Hyundai Bayon review: the smart compact crossover


We’re road-testing the latest addition to Hyundai’s growing family – the Bayon Baby SUV…



Hyundai Bayonne review


© Provided by Red Cars
Hyundai Bayonne review

I feel some sorry for the Hyundai Bayon. Not only was it saddled with a name* which means nothing to most UK buyers, but it was introduced around the same time as the highly acclaimed Hyundai Ioniq 5 EV and Tucson SUV.

In other words, this worthy compact crossover – which will do battle with the likes of the Nissan Juke, Seat Arona, Ford Puma, Renault Captur and Skoda Kamik – missed the spotlight at launch.

Mixed first impressions. Let’s be charitable and describe the design as bold. A massive grille sits under the thin headlights, there are sharp creases down the side and it has an angular rear end with tall taillights and a thin horizontal light strip.






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Inside, it looks a lot like the i20 hatchback, the car the Pioneer is based on. The dashboard is attractive enough and reasonably designed with the higher versions getting a pair of crisp, clear 10.25-inch digital screens – a digital driver display behind the steering wheel and a central touchscreen that takes care of media, navigation and vehicle settings.

Naturally, it is compatible with Android Auto and Apple CarPlay, while Hyundai’s BlueLink smartphone app allows owners to connect to the car remotely, check its location and condition and send routes to the satellite navigation system for their next trip.

The Bayon kit is priced at £20,530 and there are three trim levels on offer: SE Connect, Premium and Ultimate.






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Only one engine is available – a 1.0-liter three-cylinder turbocharged petrol (99 hp or 118 hp) with a choice of a six-speed manual transmission or a seven-speed automatic transmission.

The engine has a 48-volt mild hybrid assist, and the more powerful version paired with the automatic gearbox can hit 0-62 mph in 10.4 seconds and a top speed of 115 mph. Fuel consumption is up to 53.3 mpg, while CO2 emissions are as low as 119 g/km.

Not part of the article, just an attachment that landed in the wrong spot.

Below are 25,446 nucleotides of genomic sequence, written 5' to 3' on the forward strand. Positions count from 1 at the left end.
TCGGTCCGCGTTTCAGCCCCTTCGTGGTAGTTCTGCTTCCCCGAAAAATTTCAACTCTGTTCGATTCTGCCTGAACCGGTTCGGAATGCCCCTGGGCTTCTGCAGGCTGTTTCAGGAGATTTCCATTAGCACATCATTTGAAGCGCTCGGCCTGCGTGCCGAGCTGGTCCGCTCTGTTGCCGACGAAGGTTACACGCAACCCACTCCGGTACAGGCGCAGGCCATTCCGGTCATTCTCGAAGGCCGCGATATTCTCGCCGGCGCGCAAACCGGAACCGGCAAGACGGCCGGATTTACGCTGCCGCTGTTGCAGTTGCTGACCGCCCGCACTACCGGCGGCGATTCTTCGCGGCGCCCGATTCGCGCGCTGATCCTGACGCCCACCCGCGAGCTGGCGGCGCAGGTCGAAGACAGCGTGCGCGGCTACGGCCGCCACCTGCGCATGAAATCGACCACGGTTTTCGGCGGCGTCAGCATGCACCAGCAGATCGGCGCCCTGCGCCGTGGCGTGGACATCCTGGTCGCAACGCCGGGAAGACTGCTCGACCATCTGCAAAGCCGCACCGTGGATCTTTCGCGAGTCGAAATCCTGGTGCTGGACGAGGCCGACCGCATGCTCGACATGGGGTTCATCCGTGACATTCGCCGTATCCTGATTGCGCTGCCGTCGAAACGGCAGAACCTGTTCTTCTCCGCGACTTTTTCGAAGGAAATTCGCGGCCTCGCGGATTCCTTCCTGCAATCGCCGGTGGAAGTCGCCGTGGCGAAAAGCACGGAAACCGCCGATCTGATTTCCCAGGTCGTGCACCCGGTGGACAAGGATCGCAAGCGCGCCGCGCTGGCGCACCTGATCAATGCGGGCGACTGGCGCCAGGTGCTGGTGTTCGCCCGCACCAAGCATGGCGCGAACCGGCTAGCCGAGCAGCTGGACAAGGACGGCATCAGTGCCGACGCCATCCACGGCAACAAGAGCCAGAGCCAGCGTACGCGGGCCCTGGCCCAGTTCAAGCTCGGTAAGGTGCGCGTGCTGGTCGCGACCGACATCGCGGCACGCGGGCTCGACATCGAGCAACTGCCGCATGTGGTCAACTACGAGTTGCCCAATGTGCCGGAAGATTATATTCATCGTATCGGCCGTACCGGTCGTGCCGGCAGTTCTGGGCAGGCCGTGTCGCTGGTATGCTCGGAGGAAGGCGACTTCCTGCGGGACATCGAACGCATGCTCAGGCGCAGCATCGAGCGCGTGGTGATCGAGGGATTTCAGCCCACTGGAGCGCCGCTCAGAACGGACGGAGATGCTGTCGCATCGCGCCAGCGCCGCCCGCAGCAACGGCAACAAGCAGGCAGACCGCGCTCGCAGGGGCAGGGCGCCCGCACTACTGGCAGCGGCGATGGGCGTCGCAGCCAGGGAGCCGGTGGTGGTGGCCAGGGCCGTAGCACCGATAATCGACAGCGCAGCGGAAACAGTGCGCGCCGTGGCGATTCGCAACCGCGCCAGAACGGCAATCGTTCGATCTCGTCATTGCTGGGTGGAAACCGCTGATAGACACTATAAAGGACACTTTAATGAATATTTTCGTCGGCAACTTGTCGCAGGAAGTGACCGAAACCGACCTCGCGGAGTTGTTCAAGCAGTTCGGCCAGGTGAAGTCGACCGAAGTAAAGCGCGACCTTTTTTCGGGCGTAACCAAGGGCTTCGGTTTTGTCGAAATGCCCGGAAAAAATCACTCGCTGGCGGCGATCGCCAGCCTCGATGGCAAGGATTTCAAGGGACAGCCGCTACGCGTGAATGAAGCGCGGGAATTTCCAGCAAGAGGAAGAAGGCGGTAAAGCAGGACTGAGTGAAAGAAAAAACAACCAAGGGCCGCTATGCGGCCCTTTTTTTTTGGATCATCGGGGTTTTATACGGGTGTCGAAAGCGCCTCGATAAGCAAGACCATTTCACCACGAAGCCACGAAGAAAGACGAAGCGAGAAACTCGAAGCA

My 118bhp Ultimate test car came with a six-speed manual transmission and had a ticket price of £24,780.






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Top trim means there’s plenty of instrumentation, including gloss black door mirrors, a two-tone black roof, keyless entry and a Bose audio system, over the rear view camera, privacy glass, heated front seats and the entry-level steering wheel in the models.

There’s plenty of safety and driver assistance equipment too including AEB (Autonomous Emergency Braking), Blind Spot Collision Warning, Lane Keeping Assist, Lane Keeping Assist, and Automatic High Beam. Ford’s record is the record, achieving four out of five stars in Euro NCAP crash tests.

The Bayon is surprisingly spacious inside with room for two adults in the back, although legroom under the front seats is limited. Trunk is a reasonable 334 liters, expandable to 1,205 liters with the rear seats flipped down, and there are smaller storage spaces scattered around the cabin.






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My only gripe is that there is a lot of rough, tough plastic used around the cabin.

I’m glad I was able to try out the Intelligent Manual Transmission, which is marketed as an Intelligent Manual Transmission (iMT).

Apparently, there is no physical connection between the clutch pedal and the clutch and it allows the engine to pause while cruising, reducing emissions and saving fuel.

The system seems to work well enough on the go, although there is an occasional hesitation with the shutdown when engaging in first gear in slow-moving traffic.

However, the clutch is light, and the gearshift has a nice short throw, even if it’s a little grooved at times.






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The engine is more powerful than the performance numbers suggest, and more importantly to many, it’s smooth and refined when it gets up to speed.

You can choose from three driving modes (economy, normal and sport). The Eco is fine for cruise-control highways (50 mpg can be achieved), but the Normal mode is best multi-level and will do just fine, because the Sport adds weight to the steering.

With its lighting controls and elevated driving position, the Bayon is a logical crossover choice.

It would be wrong to describe its firm passenger as sophisticated, but comfortable enough.






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It’s light up front, so grip is moderate in wet places or on a loose surface, but overall it handles well with decent body control. So, while driving isn’t as attractive as some of the competitors, it ticks a lot of boxes for most buyers.

Verdict: Hyundai Bayon is an honest, competitively priced and bold newcomer in the busy compact crossover segment. Well-equipped, easy to drive, practical and economical, it comes with an attractive five-year unlimited mileage warranty.

*Just as you know, the name Bayonne is inspired by Bayonne, the capital of the French Basque Country in southwest France.

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